This, in turn, leads to making an industry more efficient and competitive, they say
Speakers at a webinar on Saturday advised the country’s textile and garment factory owners to adopt the concept of Small Energy Efficiency Working Group (SEEWG) to reduce their energy costs and become more efficient and competitive.
Shafiqul Alam, senior advisor of REEEP II, GIZ Bangladesh, who made the keynote presentation on the issue, said the concept of SEEWG is a top-level small working group combining officials from technical, planning, procurement, finance and management disciplines.
He said this group, under a coordinator, will conduct energy audits, take measures and perform economic analysis from time to time to evaluate the industry’s performance for improving energy efficiency and conservation.
This, in turn, leads to making an industry more efficient and competitive, he said.
Citing case studies, he claimed that a number of companies in the country’s garment and textile sector have reduced their energy cost by up to 12% by following this concept.
Organized by Energy and Power magazine, the webinar was addressed by Power Secretary Habibur Rahman, Bangladesh Garment Manufacturers and Exporters Association (BGMEA) President Faruque Hasan, Sustainable and Renewable Energy Development Authority (Sreda) Chairman Mohammad Alauddin, Professor Ijaz Hossain of Bangladesh University of Engineering and Technology (BUET), and Markus Bissel, head of Component Energy Efficiency, Renewable Energy and Energy Efficiency (4E) Project, GIZ Vietnam.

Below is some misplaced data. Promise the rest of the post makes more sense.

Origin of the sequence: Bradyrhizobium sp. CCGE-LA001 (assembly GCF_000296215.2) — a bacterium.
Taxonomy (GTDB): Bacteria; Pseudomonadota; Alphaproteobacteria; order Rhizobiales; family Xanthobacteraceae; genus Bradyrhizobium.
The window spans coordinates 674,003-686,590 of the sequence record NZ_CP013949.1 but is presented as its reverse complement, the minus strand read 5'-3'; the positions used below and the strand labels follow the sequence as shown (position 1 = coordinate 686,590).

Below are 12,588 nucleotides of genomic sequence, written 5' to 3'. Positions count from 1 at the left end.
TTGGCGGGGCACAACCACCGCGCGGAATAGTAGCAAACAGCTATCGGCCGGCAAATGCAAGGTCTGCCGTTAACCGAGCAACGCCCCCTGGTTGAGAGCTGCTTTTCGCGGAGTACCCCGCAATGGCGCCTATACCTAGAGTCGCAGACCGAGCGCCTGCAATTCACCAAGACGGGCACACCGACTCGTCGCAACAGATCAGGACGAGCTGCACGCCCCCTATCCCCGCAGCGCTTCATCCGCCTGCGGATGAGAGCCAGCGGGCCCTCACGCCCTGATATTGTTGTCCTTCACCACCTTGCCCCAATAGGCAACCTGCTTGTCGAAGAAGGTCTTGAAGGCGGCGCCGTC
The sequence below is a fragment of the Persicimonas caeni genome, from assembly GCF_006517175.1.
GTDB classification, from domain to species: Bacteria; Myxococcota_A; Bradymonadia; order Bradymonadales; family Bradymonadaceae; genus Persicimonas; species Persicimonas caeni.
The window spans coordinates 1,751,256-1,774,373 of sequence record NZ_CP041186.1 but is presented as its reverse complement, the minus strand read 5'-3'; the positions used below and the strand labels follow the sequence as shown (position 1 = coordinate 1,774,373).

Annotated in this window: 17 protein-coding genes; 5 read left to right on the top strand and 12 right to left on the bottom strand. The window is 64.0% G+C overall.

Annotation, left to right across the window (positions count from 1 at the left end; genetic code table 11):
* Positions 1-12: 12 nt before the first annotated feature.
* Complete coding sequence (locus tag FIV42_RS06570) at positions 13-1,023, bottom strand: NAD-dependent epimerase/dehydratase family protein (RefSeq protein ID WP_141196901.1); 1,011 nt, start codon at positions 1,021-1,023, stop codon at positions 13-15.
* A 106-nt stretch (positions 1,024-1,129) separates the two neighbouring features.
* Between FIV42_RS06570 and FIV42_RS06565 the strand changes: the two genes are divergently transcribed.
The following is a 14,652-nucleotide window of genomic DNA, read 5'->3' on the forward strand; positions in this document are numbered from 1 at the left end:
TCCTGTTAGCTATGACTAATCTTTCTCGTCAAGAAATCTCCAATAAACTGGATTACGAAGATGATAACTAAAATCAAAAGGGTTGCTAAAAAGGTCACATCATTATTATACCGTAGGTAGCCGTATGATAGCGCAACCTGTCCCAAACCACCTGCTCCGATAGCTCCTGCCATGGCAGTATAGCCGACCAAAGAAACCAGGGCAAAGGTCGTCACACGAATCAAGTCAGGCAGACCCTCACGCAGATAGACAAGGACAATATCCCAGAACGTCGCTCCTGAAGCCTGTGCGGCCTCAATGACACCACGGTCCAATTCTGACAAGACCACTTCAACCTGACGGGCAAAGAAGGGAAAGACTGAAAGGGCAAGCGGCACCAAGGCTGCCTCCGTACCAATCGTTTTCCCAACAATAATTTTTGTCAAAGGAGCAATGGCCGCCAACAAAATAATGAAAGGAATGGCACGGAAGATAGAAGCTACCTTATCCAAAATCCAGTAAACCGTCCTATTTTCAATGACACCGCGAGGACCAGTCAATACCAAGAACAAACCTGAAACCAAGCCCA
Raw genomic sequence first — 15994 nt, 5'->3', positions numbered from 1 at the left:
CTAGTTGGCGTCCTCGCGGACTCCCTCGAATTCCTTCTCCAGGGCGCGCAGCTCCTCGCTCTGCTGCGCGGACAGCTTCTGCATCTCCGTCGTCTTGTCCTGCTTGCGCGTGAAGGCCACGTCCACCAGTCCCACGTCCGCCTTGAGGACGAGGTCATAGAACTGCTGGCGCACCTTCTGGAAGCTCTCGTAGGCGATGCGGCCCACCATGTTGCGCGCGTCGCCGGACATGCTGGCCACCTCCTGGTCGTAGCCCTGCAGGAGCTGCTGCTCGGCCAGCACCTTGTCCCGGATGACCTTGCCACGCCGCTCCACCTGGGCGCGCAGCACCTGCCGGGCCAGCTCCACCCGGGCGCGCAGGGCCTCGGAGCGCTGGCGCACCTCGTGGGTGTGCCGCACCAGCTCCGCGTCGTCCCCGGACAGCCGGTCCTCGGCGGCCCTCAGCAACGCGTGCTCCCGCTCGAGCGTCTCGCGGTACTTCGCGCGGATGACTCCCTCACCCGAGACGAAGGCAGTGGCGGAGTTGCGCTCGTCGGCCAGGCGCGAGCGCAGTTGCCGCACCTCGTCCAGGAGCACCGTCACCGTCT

Energy and Power Editor Mollah Amzad Hossain presided over the virtual seminar.
Habibur Rahman said the government will consider providing incentives to promote energy efficiency in the industries.
He said many garment industries still do not think of energy efficiency and conservation issues although the sector contributes 85% to the country’s total export earnings.
Faruque Hassan said BGMEA signed a memorandum of understanding (MoU) with Sreda to work together to adopt and apply energy efficiency concepts in the garment factories.
He mentioned that some of the garment factory owners took measures on their own initiatives and now Bangladesh has eight energy efficient factories in the world, out of total 10.
Prof Ijaz Hossain said lack of available data has been a big problem in Bangladesh to implement any project to get a proper result.
Markus Bissel said Vietnam has become very successful in making its garment factory efficient by introducing the small energy efficiency working group concept.
He said Bangladesh can easily practice it to make its industries efficient and competitive.